*PSA: Your Body Works Differently Now!Aug 18, 2022
When I dove into menopause research last year, it wasn’t too hard to wrap my brain around the fact that much of the harmful health and wellness misinformation (common to diet culture) becomes even more harmful during menopause.
What was harder to wrap my brain around was that many of the evidence-based health and wellness strategies I’ve been shouting from the rooftops for years can actually be counterproductive to women during those final years of perimenopause and early post-menopausal years.
Thankfully, we're starting to learn more about how the menopause transition changes our physiology, and how we can use this information to work in alignment with the body instead of doubling and tripling down on old strategies that no longer work.
A few examples:
It’s common for women in perimenopause to feel like they’re losing the fitness gains they’ve worked so hard to make. You may notice you're slowing down so you add in extra workouts and miles only to slow down even more.
It’s also common for women to gain weight during the final years of perimenopause. Women in the US gain an average of 5-8 lbs during the menopause transition, but there is an even more dramatic shift in body composition - we lose a lot of our lean muscle mass and gain fat mass. So even if the scale doesn’t show that much total weight gain, we may find ourselves looking and feeling very different in our bodies. And in an effort to maintain your pre-menopause body composition, you heavily restrict calories only to notice an increase in belly fat.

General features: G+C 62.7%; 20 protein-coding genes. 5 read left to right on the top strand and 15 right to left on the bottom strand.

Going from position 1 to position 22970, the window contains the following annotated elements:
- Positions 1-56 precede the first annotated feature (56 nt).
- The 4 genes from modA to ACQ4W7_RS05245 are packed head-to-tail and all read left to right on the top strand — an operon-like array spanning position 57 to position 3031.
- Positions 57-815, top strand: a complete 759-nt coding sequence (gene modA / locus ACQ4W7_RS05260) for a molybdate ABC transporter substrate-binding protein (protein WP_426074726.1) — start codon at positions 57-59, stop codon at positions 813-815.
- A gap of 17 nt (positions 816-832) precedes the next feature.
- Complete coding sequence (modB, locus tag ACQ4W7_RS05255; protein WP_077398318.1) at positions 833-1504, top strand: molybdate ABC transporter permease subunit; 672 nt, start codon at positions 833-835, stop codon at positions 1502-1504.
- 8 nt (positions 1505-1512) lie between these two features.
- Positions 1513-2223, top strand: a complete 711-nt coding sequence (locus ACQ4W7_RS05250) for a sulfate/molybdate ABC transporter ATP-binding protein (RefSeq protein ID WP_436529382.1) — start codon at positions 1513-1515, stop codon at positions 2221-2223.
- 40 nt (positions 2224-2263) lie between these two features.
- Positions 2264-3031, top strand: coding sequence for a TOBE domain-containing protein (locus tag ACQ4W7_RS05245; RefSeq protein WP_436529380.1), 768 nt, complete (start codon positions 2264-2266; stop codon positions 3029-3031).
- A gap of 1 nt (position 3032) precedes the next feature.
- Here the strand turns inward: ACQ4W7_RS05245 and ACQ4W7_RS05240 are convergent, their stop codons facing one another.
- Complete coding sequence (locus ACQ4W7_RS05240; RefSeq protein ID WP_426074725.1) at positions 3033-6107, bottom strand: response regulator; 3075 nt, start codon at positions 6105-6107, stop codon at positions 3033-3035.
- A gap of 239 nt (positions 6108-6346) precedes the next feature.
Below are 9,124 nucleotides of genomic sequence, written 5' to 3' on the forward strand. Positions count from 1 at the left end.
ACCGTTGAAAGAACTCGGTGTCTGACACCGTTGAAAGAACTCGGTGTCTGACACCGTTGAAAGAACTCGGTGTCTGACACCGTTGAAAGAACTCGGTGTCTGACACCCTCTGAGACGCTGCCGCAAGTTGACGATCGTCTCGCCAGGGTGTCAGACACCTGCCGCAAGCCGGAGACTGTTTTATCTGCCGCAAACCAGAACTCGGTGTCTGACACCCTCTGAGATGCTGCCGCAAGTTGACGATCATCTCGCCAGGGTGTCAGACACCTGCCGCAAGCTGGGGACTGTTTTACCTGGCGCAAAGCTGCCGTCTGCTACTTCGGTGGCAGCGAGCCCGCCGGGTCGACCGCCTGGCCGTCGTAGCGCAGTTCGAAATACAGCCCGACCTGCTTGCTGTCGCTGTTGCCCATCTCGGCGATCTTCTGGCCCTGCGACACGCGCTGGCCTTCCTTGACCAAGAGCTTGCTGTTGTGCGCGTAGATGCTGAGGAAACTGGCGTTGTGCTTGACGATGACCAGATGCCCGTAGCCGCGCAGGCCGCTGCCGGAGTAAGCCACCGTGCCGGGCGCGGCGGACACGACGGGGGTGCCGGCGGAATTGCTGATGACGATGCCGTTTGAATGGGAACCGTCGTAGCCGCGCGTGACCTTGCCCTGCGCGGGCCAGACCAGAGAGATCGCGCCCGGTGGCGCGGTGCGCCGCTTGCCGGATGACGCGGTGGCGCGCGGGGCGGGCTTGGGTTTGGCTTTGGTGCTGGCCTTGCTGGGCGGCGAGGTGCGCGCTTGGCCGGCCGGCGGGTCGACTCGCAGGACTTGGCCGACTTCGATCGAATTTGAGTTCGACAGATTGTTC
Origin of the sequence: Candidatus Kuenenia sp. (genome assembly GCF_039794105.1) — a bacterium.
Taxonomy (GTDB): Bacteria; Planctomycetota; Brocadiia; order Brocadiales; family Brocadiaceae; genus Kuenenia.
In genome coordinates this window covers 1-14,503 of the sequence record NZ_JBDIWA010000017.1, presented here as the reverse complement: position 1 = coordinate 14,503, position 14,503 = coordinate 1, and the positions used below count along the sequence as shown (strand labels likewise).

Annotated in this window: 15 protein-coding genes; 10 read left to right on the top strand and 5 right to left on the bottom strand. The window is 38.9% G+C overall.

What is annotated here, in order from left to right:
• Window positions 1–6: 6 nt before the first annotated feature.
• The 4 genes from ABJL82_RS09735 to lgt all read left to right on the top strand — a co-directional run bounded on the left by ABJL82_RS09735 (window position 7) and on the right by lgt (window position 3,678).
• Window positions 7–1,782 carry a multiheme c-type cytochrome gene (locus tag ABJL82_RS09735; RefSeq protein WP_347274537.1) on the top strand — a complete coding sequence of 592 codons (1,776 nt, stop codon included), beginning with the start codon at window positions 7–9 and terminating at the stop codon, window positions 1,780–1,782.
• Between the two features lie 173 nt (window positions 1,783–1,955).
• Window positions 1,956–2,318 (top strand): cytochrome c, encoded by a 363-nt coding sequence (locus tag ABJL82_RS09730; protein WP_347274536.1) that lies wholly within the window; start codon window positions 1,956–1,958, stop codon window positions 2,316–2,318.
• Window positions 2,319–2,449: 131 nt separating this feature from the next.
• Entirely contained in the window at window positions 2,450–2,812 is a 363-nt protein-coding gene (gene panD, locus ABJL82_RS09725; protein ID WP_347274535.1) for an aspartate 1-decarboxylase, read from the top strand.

So how might we change health and wellness strategies to work with our new physiology and save ourselves a whole lot of frustration?
Let’s revisit our two examples:
Without specific types of exercise during the menopause transition, women start losing lean muscle mass, power, and strength and this loss makes it difficult to perform at pre-menopausal levels. The best way to maintain pre-menopause fitness gains or to build strength and power during menopause is through heavy weight lifting, sprint or high-intensity interval training, and taking 2-3 full recovery days each week.
Likewise, traditional weight loss strategies tend to stress the menopausal body, spike cortisol and be counterproductive (usually leading to an increase in belly fat). Weight loss strategies during menopause are most successful when they’re gentle and supportive of the body, focus on changing body composition through building muscle, and emphasize the importance of balancing blood sugar, building a healthy gut microbiome, getting quality sleep, and reducing stress.
The good news is, when you know better, you can do better. By simply taking the time to read this newsletter, you already know more than the vast majority of women who have experienced menopause before you, which means you're off to a good start. But don't keep this information to yourself - encourage the women in your life to sign up for the newsletter and follow Shift for Health on social media. My goal is to empower as many women as possible with the information they need for a better menopause experience, and that can't happen without your help. Together, we're going to make the world a better place for women. And that feels pretty darn exciting, don't you think?
Sending you all so much love, health, and happiness!
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